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Merit launches platform enabling legislators in 50 states to see achievements of college student constituents

Sending a congratulatory letter to constituents when they accomplish something noteworthy is a tried-and-true constituent relations strategy. A new service from Merit makes it easy and free for legislators or their staffs to congratulate college students from their districts with no paper, no stamps, and no need to look up addresses.

More than 250 colleges are using Merit to automatically send notifications of campus achievements and activities to each student’s elected state representatives. With Merit’s recent upgrade to its “constituent relations” platform, those elected officials can now use a free Merit account that lets them send congratulatory messages to their student constituents.

“For legislative offices, any help we can get locating constituents worthy of recognition is appreciated,” said Amanda Robertson, chief of staff for Texas state representative Craig Goldman. “I really love that Merit provides these announcements with such specificity. It helps us connect in a way that would otherwise be nearly impossible,” Robertson said.

This fall, legislators in more than 40 states have been notified about the achievements of more than 47,000 student constituents. Since Merit launched these features in mid-November, elected officials have sent thousands of congratulatory messages to students via the Merit platform.

Each legislator receives a weekly email digest that showcases students from his or her district who were recognized that week by their college for achievements like making the dean’s list, studying abroad, earning a scholarship, being inducted into an honor society, and more. A legislator’s free Merit account includes more detailed stories about the success of their constituents, submitted by the colleges each student attends.

Merit streamlines the process for legislators to acknowledge student accomplishments and eliminates the need to track down students’ home addresses and send snail mail letters. Students can choose to display each legislator’s note of congratulations on their own personalized Merit page online, which chronicles their collegiate achievements.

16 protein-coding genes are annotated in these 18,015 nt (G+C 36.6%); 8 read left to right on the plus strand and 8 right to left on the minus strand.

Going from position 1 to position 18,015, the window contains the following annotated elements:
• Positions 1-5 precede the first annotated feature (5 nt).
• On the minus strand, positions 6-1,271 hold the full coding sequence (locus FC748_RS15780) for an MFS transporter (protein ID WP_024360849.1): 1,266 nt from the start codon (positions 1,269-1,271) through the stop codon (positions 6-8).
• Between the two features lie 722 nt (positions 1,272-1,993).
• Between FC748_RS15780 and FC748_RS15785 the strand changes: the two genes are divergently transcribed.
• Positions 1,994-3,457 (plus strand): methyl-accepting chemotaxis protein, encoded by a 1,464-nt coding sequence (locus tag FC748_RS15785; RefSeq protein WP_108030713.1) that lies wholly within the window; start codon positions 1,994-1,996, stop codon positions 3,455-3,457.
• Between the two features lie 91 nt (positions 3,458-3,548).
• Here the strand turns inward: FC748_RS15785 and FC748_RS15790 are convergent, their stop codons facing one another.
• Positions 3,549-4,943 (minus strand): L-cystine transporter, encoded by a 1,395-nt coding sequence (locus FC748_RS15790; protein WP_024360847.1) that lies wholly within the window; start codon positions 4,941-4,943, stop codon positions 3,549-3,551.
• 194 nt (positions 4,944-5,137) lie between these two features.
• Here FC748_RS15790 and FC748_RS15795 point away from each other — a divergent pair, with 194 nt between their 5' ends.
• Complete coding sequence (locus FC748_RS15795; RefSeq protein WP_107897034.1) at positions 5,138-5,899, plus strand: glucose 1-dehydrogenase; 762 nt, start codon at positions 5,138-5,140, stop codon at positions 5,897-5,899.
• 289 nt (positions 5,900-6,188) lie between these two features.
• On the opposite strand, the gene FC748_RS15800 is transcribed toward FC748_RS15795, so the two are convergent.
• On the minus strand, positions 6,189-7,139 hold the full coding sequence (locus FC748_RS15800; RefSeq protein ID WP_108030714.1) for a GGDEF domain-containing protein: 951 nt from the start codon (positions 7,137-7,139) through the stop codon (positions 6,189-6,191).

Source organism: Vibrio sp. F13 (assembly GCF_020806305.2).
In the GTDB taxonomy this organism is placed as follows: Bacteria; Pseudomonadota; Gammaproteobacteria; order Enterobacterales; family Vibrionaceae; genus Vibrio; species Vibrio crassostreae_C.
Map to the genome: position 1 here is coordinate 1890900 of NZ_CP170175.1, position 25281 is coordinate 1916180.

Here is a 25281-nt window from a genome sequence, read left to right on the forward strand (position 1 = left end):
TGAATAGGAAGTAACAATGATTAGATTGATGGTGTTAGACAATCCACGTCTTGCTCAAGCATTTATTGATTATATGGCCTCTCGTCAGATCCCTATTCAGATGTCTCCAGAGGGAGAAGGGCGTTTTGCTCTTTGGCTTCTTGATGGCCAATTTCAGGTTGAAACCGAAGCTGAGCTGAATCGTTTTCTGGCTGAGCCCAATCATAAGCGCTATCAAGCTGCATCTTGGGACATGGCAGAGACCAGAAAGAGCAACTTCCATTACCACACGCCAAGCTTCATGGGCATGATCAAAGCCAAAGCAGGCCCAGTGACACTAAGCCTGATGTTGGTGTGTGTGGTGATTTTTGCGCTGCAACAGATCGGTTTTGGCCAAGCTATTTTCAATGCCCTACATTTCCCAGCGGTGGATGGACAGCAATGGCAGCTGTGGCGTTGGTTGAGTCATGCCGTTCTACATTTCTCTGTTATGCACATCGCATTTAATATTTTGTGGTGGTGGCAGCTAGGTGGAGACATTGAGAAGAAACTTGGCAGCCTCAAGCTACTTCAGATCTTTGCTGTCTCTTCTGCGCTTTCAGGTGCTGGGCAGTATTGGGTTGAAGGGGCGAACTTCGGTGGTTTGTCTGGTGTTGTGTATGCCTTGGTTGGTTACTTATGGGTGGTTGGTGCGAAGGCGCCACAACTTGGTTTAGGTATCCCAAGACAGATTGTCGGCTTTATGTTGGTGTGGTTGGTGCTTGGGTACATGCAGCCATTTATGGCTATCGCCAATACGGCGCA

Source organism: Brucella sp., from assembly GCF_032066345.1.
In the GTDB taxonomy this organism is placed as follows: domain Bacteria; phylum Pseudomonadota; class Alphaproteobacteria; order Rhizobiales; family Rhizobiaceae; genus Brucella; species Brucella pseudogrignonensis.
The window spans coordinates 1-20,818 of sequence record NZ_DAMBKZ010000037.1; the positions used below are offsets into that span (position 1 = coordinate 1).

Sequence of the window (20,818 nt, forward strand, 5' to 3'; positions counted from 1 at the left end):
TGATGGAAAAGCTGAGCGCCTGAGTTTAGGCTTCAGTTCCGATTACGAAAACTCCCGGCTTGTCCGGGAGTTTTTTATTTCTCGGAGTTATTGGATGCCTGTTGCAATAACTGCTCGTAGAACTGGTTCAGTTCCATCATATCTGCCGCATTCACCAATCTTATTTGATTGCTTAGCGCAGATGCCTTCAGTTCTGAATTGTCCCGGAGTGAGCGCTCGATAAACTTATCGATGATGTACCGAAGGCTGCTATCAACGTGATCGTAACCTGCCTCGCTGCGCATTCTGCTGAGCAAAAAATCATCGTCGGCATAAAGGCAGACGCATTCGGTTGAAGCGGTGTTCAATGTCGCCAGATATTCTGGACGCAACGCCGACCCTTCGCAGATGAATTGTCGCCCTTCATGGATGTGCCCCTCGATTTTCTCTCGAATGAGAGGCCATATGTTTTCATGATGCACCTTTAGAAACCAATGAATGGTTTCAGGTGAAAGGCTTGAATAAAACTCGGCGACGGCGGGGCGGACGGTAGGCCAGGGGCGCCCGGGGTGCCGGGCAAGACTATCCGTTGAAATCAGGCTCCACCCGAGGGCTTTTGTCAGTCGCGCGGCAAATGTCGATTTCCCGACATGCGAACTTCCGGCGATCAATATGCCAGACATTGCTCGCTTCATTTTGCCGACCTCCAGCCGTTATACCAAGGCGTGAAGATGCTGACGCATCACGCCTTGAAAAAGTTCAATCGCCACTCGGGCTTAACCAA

For colleges and universities, delivering personalized stories of student accomplishments directly to each student’s elected state representatives reinforces each institution’s value and impact on a particular district. Personalized stories can humanize issues like state appropriations and funding decisions for financial aid programs, by showcasing the impact on local students.

“Getting our students’ accomplishments in front of lawmakers, especially in the face of dwindling support for public education, is critical,” said Gwendolynne Larson, a communications manager at Emporia State University in Kansas. ESU has recently sent legislators stories about students participating in its theater program, in entrepreneurship competitions, and who were selected to serve as campus ambassadors.

More than 250 colleges already participate in Merit, including small liberal arts colleges like Augustana University, Carleton College, and Wofford College; as well as large public institutions like University of Delaware, Clemson University, Miami University, and San Diego State University.

Legislators can reach out to their contacts in government affairs at any college or university not yet participating and notify them that they want to see stories on Merit Pages about student success from that institution.

Merit will continue to roll out enhancements to its platform for elected officials in early 2017.